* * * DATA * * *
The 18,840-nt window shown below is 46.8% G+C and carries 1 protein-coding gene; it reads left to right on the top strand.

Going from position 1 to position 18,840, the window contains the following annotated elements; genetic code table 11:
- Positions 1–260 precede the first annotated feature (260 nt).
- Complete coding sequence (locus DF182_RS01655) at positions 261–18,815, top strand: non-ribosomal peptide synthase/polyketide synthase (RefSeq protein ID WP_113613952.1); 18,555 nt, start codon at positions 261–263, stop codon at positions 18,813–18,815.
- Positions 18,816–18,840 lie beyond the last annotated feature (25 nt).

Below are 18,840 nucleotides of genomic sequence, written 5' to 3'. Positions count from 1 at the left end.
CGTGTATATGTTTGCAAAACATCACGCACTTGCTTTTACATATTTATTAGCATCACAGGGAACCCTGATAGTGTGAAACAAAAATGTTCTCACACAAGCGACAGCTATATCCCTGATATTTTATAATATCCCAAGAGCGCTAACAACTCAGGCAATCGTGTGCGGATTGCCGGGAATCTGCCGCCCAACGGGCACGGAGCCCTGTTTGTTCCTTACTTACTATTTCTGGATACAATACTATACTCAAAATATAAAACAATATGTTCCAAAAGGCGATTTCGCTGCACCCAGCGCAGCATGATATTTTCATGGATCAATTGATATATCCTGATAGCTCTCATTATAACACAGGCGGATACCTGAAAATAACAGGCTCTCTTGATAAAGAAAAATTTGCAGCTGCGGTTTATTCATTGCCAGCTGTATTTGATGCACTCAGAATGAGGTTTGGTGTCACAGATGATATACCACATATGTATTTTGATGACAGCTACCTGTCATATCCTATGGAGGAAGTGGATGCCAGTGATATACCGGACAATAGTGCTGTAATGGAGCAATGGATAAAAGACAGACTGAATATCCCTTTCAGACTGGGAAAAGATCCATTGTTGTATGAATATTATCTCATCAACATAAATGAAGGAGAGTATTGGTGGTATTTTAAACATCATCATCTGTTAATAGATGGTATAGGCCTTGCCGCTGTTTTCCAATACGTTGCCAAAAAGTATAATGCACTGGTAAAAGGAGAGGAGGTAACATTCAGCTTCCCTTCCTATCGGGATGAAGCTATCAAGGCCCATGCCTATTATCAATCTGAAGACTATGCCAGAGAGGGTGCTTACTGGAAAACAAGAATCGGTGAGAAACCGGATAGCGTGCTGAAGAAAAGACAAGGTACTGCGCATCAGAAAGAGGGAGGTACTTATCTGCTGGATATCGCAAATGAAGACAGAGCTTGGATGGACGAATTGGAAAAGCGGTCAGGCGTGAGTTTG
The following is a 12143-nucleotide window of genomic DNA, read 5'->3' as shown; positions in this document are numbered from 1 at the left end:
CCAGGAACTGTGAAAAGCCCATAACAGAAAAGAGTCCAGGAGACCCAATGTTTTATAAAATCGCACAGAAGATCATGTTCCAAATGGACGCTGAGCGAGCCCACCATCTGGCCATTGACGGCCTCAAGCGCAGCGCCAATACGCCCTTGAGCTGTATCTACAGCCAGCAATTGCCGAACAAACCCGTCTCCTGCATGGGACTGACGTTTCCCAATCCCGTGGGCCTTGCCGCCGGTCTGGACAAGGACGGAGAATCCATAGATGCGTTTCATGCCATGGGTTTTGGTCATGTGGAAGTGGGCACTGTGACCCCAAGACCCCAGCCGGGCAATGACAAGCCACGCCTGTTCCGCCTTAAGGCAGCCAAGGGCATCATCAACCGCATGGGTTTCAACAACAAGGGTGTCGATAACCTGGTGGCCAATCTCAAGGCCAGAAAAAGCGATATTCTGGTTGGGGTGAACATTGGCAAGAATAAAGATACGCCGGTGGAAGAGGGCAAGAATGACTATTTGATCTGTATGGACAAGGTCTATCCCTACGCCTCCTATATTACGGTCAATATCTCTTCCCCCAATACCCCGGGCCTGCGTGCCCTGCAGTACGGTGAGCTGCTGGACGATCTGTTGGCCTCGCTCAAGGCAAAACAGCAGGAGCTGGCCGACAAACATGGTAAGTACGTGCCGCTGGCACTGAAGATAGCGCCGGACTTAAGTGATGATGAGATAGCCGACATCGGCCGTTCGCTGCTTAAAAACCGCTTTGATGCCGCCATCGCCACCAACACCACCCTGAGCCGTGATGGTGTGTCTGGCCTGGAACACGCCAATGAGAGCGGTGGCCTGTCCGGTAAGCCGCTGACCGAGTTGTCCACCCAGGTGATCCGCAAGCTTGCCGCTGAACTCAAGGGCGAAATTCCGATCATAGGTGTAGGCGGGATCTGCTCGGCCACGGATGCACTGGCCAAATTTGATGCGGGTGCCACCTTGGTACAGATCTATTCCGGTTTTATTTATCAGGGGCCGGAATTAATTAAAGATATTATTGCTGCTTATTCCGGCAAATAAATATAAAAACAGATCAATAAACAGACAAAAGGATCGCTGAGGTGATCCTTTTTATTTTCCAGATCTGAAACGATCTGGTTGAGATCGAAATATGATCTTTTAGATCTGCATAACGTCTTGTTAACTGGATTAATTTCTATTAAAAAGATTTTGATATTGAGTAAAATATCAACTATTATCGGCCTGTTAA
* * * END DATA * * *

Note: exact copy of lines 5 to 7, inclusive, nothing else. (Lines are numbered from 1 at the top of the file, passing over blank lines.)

- Positions 18,816–18,840 lie beyond the last annotated feature (25 nt).

Below are 18,840 nucleotides of genomic sequence, written 5' to 3'. Positions count from 1 at the left end.
CGTGTATATGTTTGCAAAACATCACGCACTTGCTTTTACATATTTATTAGCATCACAGGGAACCCTGATAGTGTGAAACAAAAATGTTCTCACACAAGCGACAGCTATATCCCTGATATTTTATAATATCCCAAGAGCGCTAACAACTCAGGCAATCGTGTGCGGATTGCCGGGAATCTGCCGCCCAACGGGCACGGAGCCCTGTTTGTTCCTTACTTACTATTTCTGGATACAATACTATACTCAAAATATAAAACAATATGTTCCAAAAGGCGATTTCGCTGCACCCAGCGCAGCATGATATTTTCATGGATCAATTGATATATCCTGATAGCTCTCATTATAACACAGGCGGATACCTGAAAATAACAGGCTCTCTTGATAAAGAAAAATTTGCAGCTGCGGTTTATTCATTGCCAGCTGTATTTGATGCACTCAGAATGAGGTTTGGTGTCACAGATGATATACCACATATGTATTTTGATGACAGCTACCTGTCATATCCTATGGAGGAAGTGGATGCCAGTGATATACCGGACAATAGTGCTGTAATGGAGCAATGGATAAAAGACAGACTGAATATCCCTTTCAGACTGGGAAAAGATCCATTGTTGTATGAATATTATCTCATCAACATAAATGAAGGAGAGTATTGGTGGTATTTTAAACATCATCATCTGTTAATAGATGGTATAGGCCTTGCCGCTGTTTTCCAATACGTTGCCAAAAAGTATAATGCACTGGTAAAAGGAGAGGAGGTAACATTCAGCTTCCCTTCCTATCGGGATGAAGCTATCAAGGCCCATGCCTATTATCAATCTGAAGACTATGCCAGAGAGGGTGCTTACTGGAAAACAAGAATCGGTGAGAAACCGGATAGCGTGCTGAAGAAAAGACAAGGTACTGCGCATCAGAAAGAGGGAGGTACTTATCTGCTGGATATCGCAAATGAAGACAGAGCTTGGATGGACGAATTGGAAAAGCGGTCAGGCGTGAGTTTG